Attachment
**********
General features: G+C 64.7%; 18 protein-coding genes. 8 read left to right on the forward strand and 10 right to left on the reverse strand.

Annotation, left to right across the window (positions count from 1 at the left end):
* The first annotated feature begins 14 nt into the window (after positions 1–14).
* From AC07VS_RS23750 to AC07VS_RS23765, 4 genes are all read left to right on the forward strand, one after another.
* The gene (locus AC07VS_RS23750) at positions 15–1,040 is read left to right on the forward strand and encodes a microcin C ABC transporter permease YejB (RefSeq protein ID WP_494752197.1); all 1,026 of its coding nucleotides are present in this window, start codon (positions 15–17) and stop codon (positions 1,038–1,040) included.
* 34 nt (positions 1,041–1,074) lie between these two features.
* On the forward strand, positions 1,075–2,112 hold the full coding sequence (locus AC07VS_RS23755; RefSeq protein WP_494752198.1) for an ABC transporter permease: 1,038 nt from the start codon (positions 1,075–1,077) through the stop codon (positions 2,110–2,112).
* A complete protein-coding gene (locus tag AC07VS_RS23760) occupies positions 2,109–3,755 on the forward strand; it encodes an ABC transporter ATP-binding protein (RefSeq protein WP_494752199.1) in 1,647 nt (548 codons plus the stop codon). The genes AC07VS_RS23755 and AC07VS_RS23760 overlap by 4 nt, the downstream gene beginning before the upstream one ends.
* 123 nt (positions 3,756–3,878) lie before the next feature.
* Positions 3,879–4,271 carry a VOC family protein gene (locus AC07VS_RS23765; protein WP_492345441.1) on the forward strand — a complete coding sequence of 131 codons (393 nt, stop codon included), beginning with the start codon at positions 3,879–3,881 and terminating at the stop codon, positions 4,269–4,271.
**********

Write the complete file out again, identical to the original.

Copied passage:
General features: G+C 64.7%; 18 protein-coding genes. 8 read left to right on the forward strand and 10 right to left on the reverse strand.

Annotation, left to right across the window (positions count from 1 at the left end):
* The first annotated feature begins 14 nt into the window (after positions 1–14).
* From AC07VS_RS23750 to AC07VS_RS23765, 4 genes are all read left to right on the forward strand, one after another.
* The gene (locus AC07VS_RS23750) at positions 15–1,040 is read left to right on the forward strand and encodes a microcin C ABC transporter permease YejB (RefSeq protein ID WP_494752197.1); all 1,026 of its coding nucleotides are present in this window, start codon (positions 15–17) and stop codon (positions 1,038–1,040) included.
* 34 nt (positions 1,041–1,074) lie between these two features.
* On the forward strand, positions 1,075–2,112 hold the full coding sequence (locus AC07VS_RS23755; RefSeq protein WP_494752198.1) for an ABC transporter permease: 1,038 nt from the start codon (positions 1,075–1,077) through the stop codon (positions 2,110–2,112).
* A complete protein-coding gene (locus tag AC07VS_RS23760) occupies positions 2,109–3,755 on the forward strand; it encodes an ABC transporter ATP-binding protein (RefSeq protein WP_494752199.1) in 1,647 nt (548 codons plus the stop codon). The genes AC07VS_RS23755 and AC07VS_RS23760 overlap by 4 nt, the downstream gene beginning before the upstream one ends.
* 123 nt (positions 3,756–3,878) lie before the next feature.
* Positions 3,879–4,271 carry a VOC family protein gene (locus AC07VS_RS23765; protein WP_492345441.1) on the forward strand — a complete coding sequence of 131 codons (393 nt, stop codon included), beginning with the start codon at positions 3,879–3,881 and terminating at the stop codon, positions 4,269–4,271.